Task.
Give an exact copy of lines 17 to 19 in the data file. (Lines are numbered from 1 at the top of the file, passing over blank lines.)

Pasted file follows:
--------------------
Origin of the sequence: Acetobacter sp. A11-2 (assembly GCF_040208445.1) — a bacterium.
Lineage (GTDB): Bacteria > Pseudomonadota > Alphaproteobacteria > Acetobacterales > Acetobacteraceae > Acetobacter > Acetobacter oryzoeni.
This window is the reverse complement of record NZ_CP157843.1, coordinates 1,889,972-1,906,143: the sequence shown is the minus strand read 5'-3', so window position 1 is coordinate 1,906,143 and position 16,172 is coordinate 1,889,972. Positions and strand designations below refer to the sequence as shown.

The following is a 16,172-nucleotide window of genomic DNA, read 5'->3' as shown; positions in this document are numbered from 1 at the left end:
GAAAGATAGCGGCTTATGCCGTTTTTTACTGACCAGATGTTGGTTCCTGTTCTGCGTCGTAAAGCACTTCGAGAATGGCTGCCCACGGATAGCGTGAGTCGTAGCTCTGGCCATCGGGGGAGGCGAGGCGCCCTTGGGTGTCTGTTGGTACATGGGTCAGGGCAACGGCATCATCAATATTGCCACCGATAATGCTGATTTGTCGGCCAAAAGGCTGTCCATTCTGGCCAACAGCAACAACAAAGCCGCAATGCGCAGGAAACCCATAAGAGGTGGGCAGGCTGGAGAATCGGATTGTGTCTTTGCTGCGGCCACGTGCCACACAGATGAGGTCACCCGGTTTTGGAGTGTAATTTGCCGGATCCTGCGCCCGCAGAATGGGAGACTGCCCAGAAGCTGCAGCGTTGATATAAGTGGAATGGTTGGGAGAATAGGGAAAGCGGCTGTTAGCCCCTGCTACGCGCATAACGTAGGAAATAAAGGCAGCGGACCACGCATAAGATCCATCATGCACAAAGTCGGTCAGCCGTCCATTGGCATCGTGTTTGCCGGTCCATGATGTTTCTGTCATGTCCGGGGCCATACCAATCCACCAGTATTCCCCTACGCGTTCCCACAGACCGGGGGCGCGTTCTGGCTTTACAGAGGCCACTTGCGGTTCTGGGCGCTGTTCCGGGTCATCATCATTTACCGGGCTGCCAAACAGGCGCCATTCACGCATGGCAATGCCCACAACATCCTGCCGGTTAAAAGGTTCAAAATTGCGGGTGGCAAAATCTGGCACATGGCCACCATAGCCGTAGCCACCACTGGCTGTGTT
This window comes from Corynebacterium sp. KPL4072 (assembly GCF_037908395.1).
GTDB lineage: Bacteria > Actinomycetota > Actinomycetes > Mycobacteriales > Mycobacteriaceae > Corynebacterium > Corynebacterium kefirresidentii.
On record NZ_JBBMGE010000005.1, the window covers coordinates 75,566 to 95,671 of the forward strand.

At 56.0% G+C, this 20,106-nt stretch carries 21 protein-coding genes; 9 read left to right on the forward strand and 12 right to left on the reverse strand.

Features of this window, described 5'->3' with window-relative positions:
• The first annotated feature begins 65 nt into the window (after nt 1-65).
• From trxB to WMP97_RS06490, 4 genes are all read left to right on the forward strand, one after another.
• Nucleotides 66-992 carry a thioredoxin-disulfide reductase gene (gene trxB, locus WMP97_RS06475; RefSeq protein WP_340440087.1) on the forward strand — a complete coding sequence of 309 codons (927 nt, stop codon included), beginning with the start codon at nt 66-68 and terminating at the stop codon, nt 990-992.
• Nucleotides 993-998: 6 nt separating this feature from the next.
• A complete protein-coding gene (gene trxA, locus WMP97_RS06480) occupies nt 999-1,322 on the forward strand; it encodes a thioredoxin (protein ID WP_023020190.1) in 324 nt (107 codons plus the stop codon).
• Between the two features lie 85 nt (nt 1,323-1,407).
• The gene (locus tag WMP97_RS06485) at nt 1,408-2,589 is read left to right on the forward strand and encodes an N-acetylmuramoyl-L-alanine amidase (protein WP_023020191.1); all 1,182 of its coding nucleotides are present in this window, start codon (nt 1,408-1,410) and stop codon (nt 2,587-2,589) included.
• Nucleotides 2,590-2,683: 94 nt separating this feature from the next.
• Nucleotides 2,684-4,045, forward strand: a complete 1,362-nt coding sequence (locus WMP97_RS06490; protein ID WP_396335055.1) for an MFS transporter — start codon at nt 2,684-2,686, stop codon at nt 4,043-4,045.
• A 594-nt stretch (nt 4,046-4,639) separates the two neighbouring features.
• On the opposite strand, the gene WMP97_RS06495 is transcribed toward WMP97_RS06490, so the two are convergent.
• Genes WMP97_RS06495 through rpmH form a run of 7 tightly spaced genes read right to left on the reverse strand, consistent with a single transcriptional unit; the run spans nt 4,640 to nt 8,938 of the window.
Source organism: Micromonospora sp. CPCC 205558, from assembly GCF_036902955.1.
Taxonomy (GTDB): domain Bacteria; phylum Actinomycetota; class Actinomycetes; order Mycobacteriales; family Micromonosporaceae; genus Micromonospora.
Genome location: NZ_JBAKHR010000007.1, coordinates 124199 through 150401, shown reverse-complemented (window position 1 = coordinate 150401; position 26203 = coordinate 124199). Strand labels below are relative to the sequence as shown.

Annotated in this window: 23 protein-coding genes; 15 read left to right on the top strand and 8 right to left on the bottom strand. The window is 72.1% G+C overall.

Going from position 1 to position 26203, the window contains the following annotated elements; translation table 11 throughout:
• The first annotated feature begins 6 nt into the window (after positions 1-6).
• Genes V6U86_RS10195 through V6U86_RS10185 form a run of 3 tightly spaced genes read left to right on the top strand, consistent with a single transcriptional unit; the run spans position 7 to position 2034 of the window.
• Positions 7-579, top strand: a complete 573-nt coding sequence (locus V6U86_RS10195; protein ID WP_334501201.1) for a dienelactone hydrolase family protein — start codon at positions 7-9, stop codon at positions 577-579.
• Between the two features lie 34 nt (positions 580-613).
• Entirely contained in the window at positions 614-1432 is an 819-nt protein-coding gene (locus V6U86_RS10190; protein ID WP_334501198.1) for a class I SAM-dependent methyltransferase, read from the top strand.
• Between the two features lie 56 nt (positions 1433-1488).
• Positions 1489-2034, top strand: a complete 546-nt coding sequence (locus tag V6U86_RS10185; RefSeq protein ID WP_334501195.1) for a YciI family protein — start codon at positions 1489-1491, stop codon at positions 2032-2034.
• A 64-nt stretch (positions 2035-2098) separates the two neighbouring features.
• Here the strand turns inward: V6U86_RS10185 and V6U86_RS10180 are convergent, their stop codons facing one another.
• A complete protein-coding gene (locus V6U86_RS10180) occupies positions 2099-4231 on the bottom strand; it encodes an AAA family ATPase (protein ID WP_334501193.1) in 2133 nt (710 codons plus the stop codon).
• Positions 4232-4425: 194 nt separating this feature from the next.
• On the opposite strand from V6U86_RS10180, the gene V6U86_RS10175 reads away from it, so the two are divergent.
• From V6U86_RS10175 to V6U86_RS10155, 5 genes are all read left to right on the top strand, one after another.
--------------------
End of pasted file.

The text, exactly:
• The gene (locus tag WMP97_RS06485) at nt 1,408-2,589 is read left to right on the forward strand and encodes an N-acetylmuramoyl-L-alanine amidase (protein WP_023020191.1); all 1,182 of its coding nucleotides are present in this window, start codon (nt 1,408-1,410) and stop codon (nt 2,587-2,589) included.
• Nucleotides 2,590-2,683: 94 nt separating this feature from the next.
• Nucleotides 2,684-4,045, forward strand: a complete 1,362-nt coding sequence (locus WMP97_RS06490; protein ID WP_396335055.1) for an MFS transporter — start codon at nt 2,684-2,686, stop codon at nt 4,043-4,045.